Friday, March 07, 2014

Andre Gombay

I see from NewAPPS that Andre Gombay has died. This is very sad news. Gombay was an excellent Descartes scholar and one of the most genial people I have ever met. One of my favorite memories of Toronto was an occasion when, at a dinner for a job candidate, we (somehow) got on the subject of the surprising paucity of pirates in French literature, and discussed The Count of Monte Cristo (which has bandits and buried treasure, but no pirates) for a while. He also, at my dissertation defense, managed to catch the fact that in three very disparate parts of my thesis I had translated the same passage from Malebranche in slightly different ways. (I had apparently translated it from scratch three different times. But -- and this was big for me -- he would equally have caught any significant translation error, since he knew more about seventeenth century French than I will ever know, and I seem to have passed on that ground, at least.)

I remember once, also, talking to him about the job market, and he remarked that it had been very different in his day. When he had graduated (from Oxford, I think), he had gone off to Africa -- Uganda, I think, although I might be misremembering -- through a program for helping Commonwealth universities, and then come at some point to Toronto. He had never even had to do a formal interview.

There's a good picture of him here from 2011.

His approach to Descartes was always extraordinarily admirable, straightforward yet avoiding all narrowness or parochialism. He did a lot of work looking into possible sources for the image of the evil genie -- or evil genius, as we usually call it -- in Descartes's Meditations. One of his interesting arguments is that you can see a symptom of the beginning of a new approach to creative works in the argument for God's existence in Descartes's Third Meditation; he suggested that our view of plagiarism is shaped by the fact that we essentially accept something like the basic principle of Descartes's argument, and that this isn't an accident. His philosophical interests extended far beyond Descartes, though -- he wrote a number of papers on various analytical issues, especially in Ethics, and was an expert on Nietzsche as well. And everything he did, he did with insight and a light touch. He was irreplaceable.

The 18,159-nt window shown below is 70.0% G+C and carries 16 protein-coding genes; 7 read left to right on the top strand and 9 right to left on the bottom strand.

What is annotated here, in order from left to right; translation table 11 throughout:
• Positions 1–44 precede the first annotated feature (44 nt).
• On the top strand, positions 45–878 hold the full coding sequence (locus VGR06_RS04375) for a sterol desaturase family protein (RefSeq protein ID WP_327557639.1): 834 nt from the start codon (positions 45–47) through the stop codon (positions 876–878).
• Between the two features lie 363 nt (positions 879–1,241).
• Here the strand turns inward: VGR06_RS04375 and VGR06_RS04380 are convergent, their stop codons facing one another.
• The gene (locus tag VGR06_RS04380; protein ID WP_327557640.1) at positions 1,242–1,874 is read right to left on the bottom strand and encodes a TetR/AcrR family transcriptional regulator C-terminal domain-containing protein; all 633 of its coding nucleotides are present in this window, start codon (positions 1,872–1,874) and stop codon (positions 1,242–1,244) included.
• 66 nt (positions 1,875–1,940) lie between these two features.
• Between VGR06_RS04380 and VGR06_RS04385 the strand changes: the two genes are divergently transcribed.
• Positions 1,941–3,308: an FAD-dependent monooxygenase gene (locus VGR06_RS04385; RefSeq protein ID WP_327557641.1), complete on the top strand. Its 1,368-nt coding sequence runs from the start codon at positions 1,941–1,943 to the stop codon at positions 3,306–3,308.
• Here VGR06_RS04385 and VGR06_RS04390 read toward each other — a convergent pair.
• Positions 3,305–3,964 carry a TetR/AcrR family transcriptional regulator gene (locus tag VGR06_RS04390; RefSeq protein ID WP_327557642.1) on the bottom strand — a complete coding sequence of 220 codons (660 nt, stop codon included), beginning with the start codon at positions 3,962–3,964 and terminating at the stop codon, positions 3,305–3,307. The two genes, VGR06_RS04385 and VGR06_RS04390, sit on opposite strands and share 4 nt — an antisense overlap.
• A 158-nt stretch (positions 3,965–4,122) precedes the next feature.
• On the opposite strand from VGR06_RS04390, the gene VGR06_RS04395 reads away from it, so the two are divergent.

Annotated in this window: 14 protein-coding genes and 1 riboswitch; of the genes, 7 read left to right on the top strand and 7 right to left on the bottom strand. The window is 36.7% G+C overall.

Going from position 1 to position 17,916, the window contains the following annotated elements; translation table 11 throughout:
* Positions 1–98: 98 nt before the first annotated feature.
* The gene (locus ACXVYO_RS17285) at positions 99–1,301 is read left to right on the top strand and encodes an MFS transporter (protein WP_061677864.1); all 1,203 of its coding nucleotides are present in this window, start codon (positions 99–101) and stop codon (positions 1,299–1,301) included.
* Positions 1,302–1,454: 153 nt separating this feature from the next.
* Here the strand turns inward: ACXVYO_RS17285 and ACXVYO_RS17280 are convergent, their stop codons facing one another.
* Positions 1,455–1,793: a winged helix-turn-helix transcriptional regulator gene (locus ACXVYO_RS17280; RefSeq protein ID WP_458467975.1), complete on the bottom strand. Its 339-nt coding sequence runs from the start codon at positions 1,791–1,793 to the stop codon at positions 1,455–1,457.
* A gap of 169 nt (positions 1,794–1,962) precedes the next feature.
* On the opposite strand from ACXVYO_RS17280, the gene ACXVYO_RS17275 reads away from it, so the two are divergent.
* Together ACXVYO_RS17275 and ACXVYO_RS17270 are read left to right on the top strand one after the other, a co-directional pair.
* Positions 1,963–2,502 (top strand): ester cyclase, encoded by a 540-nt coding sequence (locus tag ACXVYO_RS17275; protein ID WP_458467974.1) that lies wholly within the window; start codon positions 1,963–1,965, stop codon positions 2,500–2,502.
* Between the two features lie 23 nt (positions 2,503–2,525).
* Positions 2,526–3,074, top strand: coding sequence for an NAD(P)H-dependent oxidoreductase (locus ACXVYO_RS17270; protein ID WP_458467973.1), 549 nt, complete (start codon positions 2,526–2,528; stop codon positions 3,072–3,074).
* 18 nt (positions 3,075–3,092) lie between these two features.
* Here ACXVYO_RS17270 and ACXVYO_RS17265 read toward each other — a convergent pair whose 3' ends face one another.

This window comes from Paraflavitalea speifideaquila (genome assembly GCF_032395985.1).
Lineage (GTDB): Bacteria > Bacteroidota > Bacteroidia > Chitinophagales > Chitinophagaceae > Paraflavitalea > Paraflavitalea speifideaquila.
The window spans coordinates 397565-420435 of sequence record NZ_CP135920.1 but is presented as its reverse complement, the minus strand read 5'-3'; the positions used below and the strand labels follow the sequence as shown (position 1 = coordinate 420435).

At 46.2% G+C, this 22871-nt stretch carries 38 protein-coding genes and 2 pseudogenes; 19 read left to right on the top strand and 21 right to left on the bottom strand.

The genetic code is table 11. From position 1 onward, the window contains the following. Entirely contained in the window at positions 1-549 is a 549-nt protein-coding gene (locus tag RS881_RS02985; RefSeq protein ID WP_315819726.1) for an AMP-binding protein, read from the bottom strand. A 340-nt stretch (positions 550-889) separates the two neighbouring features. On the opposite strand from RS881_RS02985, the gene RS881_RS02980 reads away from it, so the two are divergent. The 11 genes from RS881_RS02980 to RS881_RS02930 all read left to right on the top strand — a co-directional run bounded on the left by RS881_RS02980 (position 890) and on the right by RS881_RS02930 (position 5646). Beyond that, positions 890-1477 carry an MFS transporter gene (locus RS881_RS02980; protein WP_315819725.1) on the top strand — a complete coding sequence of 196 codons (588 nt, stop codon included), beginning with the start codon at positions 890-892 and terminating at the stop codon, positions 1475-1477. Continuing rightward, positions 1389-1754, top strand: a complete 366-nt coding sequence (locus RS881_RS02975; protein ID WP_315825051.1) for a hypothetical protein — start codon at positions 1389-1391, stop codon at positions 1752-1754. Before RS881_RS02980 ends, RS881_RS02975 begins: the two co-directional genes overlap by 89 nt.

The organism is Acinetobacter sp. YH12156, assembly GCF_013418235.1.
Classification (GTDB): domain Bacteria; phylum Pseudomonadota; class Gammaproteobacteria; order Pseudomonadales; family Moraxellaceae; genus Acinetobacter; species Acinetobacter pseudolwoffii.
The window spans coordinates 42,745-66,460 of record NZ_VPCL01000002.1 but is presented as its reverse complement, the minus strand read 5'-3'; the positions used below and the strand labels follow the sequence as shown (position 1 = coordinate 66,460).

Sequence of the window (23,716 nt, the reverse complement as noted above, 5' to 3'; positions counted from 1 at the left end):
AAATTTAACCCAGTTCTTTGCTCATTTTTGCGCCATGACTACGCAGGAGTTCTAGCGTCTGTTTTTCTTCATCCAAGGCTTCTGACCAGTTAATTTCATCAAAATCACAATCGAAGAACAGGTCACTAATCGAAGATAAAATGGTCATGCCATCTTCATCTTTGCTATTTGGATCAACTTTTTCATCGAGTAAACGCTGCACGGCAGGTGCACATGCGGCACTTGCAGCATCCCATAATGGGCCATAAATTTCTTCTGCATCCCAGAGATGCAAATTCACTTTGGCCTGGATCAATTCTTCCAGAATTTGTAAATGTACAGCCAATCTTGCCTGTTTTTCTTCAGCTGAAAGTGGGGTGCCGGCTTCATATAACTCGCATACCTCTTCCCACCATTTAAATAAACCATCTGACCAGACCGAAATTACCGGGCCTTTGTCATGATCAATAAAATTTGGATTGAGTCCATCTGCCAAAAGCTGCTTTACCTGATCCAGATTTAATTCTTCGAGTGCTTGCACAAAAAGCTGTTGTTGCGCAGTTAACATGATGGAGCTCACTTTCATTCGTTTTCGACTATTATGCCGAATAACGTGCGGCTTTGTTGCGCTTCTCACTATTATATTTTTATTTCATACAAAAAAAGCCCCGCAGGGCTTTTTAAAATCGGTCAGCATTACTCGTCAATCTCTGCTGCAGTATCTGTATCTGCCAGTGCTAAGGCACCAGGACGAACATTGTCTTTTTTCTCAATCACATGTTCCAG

ADDED LATER: The Star obituary for him.

1 comment:

  1. This is very heartwarming and, as a former student, I can do remember these wonderful traits. I took notes word- for- word in all his lectures and they are deeply treasured.


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